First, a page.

KEY WEST — Clayton Lopez, the Key West city commissioner who represents the historically African-American enclave of Bahama Village, wore a mourning coat with a tiny fabric rose pinned to its lapel as he sat for an interview the Saturday before Christmas.
Lopez, 59, recently has had to bury a lot of Bahama Village people who helped raise him in the neighborhood he’s never left. They included Avis Roberts, whose funeral he had attended that afternoon. Like his mother, Roberts had been a longtime anchor in the neighborhood.
“I knew her my whole life,” he said. “Ms. Roberts and my mom were people you could lean on. They had a real understanding of raising children and living lives involved helping others.”
That theme pervades Bahama Village. Unlike the tourist district, it’s a corner of the city where families inhabit the same homes they’ve lived in for generations; where cousins and aunts and uncles live just around the corner, and young couples are still starting families.
The Bahamian, African, and Cuban roots in the community combine for a tight society of friendly, though struggling, individuals and families.
It is Lopez’s job to make sure the city government pays attention to Bahama Village, which doesn’t have the revenue-generating tourist bars, T-shirt shops, high-end hotels, expensive restaurants or three-story gingerbread mansions found in other parts of the city. Bahama Village makes up about a third of District 6, which he represents.
“The toughest part of my job is convincing everyone I represent that I have not lost who I am in the process,” Lopez said. “The city commission often focuses on issues affecting businesses like guest houses, hotels, electric car rentals, and other tourism, or historic-housing, issues. I participate in those debates and decisions, too, however, because they are important to other parts of my district.”
A big part of his job is to obtain city funding and other support for programs in Bahama Village. “The lowest, mean-income area of the city needs job-training programs and other help for young adults who want to work, and for older adults who need to work,” Lopez said. “The neighborhood is the last real glimpse into Key West as it once was.”
Bahama Village, which includes the land west of Duval Street to the undeveloped waterfront at the base of Front Street, could lose its quiet character as the city executes the $44 million development of that waterfront.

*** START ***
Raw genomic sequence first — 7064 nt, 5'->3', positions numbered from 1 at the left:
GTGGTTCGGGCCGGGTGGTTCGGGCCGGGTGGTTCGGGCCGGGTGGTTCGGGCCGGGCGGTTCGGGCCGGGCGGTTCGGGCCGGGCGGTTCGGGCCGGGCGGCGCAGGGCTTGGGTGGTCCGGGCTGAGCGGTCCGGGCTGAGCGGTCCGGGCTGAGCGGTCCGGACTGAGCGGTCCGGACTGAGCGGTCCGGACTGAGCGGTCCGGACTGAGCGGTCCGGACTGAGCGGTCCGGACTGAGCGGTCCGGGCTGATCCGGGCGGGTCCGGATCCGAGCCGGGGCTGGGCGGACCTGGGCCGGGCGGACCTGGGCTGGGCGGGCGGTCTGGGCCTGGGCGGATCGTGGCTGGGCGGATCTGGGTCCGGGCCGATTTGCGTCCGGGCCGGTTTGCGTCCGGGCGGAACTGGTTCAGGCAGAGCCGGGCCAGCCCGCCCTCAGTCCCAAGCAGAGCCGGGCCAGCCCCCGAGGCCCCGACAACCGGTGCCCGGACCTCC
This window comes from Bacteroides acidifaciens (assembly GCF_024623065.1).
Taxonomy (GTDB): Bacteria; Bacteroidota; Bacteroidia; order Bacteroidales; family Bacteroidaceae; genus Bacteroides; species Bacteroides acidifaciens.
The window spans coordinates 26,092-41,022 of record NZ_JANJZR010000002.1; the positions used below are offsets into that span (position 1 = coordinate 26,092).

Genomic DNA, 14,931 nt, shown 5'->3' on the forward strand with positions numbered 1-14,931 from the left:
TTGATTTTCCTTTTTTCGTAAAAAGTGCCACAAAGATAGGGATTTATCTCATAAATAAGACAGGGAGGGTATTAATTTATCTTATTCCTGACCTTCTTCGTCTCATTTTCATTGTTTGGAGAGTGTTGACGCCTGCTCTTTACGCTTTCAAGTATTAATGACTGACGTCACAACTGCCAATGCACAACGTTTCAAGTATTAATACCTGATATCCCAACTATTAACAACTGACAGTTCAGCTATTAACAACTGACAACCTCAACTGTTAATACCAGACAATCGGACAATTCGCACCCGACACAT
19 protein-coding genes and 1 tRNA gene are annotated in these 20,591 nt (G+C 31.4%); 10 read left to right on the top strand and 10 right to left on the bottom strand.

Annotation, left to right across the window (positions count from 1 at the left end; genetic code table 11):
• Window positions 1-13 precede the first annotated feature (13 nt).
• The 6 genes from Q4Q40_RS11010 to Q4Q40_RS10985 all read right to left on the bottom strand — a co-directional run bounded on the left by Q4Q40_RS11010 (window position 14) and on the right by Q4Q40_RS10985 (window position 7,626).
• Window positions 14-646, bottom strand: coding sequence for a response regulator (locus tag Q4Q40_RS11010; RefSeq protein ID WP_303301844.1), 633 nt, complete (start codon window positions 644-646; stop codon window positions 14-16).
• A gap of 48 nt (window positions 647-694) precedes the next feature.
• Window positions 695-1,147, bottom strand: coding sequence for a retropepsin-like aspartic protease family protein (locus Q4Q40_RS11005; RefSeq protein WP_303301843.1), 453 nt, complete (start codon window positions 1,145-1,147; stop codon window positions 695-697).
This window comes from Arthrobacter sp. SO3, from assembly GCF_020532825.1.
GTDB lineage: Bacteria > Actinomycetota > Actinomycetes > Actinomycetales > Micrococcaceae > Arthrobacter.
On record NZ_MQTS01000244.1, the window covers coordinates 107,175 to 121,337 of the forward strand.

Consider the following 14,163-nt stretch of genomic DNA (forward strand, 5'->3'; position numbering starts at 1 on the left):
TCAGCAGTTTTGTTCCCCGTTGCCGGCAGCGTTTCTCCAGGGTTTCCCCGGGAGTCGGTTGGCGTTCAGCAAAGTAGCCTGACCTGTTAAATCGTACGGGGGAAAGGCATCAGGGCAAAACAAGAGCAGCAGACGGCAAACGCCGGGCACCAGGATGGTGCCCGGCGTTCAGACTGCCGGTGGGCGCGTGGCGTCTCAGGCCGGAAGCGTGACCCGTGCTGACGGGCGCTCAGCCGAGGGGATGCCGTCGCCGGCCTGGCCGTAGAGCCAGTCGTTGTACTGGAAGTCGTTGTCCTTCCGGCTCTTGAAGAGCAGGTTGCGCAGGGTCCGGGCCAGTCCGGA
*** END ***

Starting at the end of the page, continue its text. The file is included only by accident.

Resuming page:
Lopez, who won his first commission seat in 2005 by opposing the first traffic plan for the proposed waterfront, said the project could still ruin the quiet of the neighborhood, where chickens run loose and kids ride their bikes to the store and the community swimming pool.
“Some disruption is necessary for growth, but we’ll continue to watch this process very closely,” he said. Lopez has caught a little grief from his constituents in the village. Aqua Nightclub, a Duval Street cabaret that features drag shows and late-night dance parties, had sought the city’s permission to move its operation to a building at the top of Petronia Street, next to public housing. Families with young children and older residents who worried about late-night noise opposed the move.
Lopez, however, argued for opening the club at the site. “I felt it would provide jobs,” he said. In the end, the club abandoned its plans after failing to overcome opposition by Bahama Village residents.
Lopez attended a segregated elementary school in a segregated Key West in the 1960s, and when tension between newly arrived black students at a segregated Key West High School broke into violence in 1972, Lopez emerged as a black student leader, according to news articles of the time.
“There was an open battle in Key West for two weeks,” Lopez said. “Someone threw a Molotov cocktail at a storefront; someone fired a gun at a skating rink, and a grocery store burned on Petronia Street.”
Lopez was one of six black students and six white students picked by then-Gov. Reubin Askew to negotiate school policy changes that equalized the social and administrative playing field for the students. The negotiations ended the troubles and students went back to class together.
“I learned a lot then,” Lopez said. “The biggest lesson is that the more troubling the situation, the more you have to keep your head."